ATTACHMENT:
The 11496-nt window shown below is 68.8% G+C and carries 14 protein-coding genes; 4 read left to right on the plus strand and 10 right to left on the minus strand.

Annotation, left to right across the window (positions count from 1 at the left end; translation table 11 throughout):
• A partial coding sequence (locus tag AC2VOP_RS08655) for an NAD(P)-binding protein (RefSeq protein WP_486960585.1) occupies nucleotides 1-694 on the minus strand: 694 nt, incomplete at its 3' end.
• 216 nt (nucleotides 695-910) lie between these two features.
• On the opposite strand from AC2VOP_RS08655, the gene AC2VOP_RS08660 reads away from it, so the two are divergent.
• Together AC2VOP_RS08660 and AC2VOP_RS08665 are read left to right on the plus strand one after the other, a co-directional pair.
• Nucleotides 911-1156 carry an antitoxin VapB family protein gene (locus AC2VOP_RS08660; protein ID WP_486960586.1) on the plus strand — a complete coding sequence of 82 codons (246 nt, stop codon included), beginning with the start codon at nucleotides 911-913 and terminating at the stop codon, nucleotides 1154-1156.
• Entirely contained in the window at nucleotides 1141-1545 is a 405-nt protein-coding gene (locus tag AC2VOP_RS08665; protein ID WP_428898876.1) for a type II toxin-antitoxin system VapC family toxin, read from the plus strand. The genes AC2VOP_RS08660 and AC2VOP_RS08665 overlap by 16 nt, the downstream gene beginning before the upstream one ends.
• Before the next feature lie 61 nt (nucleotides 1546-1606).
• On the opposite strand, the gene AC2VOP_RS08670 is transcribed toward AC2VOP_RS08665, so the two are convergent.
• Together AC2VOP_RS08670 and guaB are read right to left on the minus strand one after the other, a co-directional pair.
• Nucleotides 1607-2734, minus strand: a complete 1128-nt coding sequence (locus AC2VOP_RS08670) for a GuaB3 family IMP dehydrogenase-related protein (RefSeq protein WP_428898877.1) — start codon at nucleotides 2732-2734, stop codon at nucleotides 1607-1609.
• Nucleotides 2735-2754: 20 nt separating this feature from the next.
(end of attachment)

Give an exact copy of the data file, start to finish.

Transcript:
The 11496-nt window shown below is 68.8% G+C and carries 14 protein-coding genes; 4 read left to right on the plus strand and 10 right to left on the minus strand.

Annotation, left to right across the window (positions count from 1 at the left end; translation table 11 throughout):
• A partial coding sequence (locus tag AC2VOP_RS08655) for an NAD(P)-binding protein (RefSeq protein WP_486960585.1) occupies nucleotides 1-694 on the minus strand: 694 nt, incomplete at its 3' end.
• 216 nt (nucleotides 695-910) lie between these two features.
• On the opposite strand from AC2VOP_RS08655, the gene AC2VOP_RS08660 reads away from it, so the two are divergent.
• Together AC2VOP_RS08660 and AC2VOP_RS08665 are read left to right on the plus strand one after the other, a co-directional pair.
• Nucleotides 911-1156 carry an antitoxin VapB family protein gene (locus AC2VOP_RS08660; protein ID WP_486960586.1) on the plus strand — a complete coding sequence of 82 codons (246 nt, stop codon included), beginning with the start codon at nucleotides 911-913 and terminating at the stop codon, nucleotides 1154-1156.
• Entirely contained in the window at nucleotides 1141-1545 is a 405-nt protein-coding gene (locus tag AC2VOP_RS08665; protein ID WP_428898876.1) for a type II toxin-antitoxin system VapC family toxin, read from the plus strand. The genes AC2VOP_RS08660 and AC2VOP_RS08665 overlap by 16 nt, the downstream gene beginning before the upstream one ends.
• Before the next feature lie 61 nt (nucleotides 1546-1606).
• On the opposite strand, the gene AC2VOP_RS08670 is transcribed toward AC2VOP_RS08665, so the two are convergent.
• Together AC2VOP_RS08670 and guaB are read right to left on the minus strand one after the other, a co-directional pair.
• Nucleotides 1607-2734, minus strand: a complete 1128-nt coding sequence (locus AC2VOP_RS08670) for a GuaB3 family IMP dehydrogenase-related protein (RefSeq protein WP_428898877.1) — start codon at nucleotides 2732-2734, stop codon at nucleotides 1607-1609.
• Nucleotides 2735-2754: 20 nt separating this feature from the next.